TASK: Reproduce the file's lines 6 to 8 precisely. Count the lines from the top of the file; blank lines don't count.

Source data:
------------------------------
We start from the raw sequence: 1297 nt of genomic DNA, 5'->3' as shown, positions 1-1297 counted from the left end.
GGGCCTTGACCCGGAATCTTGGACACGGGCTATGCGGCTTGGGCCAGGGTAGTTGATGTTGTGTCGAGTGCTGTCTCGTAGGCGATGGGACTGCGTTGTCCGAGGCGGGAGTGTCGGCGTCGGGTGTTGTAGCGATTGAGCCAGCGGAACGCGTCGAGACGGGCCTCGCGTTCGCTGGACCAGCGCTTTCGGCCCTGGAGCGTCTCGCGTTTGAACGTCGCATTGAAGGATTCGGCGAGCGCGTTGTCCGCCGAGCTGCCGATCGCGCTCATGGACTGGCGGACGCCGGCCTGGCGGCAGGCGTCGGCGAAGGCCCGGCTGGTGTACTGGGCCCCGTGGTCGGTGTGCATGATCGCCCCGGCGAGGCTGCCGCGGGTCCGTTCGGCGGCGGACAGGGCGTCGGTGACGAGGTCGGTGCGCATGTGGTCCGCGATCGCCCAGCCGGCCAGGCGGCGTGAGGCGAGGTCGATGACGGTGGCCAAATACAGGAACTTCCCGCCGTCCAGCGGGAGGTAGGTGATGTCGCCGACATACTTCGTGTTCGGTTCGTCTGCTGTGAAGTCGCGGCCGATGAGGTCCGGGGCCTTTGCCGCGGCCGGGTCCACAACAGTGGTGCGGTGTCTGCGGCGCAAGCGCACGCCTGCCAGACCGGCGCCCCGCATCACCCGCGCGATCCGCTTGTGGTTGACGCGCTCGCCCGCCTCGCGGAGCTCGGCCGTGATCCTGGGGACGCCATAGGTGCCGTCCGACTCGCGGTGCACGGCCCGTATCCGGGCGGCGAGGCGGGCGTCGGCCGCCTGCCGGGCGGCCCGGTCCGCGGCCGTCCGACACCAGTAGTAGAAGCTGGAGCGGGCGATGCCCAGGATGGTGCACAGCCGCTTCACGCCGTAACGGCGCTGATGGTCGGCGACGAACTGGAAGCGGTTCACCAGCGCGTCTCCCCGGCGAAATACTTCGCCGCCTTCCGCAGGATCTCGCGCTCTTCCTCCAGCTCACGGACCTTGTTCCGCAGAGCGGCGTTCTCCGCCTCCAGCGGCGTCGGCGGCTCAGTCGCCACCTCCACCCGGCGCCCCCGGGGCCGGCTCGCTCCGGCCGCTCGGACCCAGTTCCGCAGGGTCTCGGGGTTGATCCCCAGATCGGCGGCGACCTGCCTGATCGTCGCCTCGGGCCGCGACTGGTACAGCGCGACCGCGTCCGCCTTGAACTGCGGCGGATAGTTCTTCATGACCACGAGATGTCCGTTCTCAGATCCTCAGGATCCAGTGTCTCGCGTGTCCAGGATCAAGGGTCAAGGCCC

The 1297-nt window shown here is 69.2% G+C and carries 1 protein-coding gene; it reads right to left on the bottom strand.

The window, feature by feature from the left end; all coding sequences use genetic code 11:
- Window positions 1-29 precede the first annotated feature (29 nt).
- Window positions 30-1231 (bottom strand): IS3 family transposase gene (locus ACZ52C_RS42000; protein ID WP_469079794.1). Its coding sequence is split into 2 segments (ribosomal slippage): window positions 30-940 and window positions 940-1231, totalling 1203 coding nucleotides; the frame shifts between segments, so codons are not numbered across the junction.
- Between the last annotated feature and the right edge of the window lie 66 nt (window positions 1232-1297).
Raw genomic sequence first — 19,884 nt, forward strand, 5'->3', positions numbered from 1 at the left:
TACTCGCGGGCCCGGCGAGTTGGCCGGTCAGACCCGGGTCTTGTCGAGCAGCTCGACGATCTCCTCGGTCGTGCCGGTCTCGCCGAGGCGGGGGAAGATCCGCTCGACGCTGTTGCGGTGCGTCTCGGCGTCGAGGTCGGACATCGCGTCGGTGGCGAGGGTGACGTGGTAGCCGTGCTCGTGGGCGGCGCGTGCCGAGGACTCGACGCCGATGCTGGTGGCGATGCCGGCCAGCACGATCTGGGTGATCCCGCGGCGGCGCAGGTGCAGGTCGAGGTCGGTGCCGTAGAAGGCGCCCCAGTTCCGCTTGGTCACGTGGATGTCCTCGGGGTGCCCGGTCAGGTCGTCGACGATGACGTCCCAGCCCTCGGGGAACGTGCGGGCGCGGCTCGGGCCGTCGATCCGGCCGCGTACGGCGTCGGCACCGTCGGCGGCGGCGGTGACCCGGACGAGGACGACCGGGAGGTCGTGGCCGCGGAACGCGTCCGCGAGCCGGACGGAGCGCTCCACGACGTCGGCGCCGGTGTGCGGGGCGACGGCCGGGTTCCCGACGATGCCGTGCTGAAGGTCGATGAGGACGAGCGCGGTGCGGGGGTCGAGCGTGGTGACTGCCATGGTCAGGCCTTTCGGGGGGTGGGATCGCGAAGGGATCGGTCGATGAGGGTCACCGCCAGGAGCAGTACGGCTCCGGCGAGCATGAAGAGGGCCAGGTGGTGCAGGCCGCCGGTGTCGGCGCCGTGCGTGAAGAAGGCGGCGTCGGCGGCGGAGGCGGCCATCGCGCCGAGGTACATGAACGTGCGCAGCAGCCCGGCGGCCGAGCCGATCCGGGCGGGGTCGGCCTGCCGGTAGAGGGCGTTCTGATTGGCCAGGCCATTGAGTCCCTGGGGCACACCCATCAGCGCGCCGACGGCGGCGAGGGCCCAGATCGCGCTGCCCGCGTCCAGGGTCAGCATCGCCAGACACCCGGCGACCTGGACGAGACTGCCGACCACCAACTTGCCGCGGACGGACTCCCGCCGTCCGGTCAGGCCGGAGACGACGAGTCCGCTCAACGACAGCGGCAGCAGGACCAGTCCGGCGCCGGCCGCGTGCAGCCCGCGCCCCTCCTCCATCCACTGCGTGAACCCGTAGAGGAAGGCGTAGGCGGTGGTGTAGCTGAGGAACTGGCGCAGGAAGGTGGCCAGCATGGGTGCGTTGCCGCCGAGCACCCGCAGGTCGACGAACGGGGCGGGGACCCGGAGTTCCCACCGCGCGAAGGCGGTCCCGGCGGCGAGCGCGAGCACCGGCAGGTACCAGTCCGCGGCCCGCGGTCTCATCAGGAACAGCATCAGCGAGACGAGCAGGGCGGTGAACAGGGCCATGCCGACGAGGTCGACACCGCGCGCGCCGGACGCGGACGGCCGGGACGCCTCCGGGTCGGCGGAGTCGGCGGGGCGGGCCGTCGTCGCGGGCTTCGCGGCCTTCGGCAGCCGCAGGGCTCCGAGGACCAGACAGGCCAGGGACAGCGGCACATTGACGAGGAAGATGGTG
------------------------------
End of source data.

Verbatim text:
- Window positions 30-1231 (bottom strand): IS3 family transposase gene (locus ACZ52C_RS42000; protein ID WP_469079794.1). Its coding sequence is split into 2 segments (ribosomal slippage): window positions 30-940 and window positions 940-1231, totalling 1203 coding nucleotides; the frame shifts between segments, so codons are not numbered across the junction.
- Between the last annotated feature and the right edge of the window lie 66 nt (window positions 1232-1297).
Raw genomic sequence first — 19,884 nt, forward strand, 5'->3', positions numbered from 1 at the left: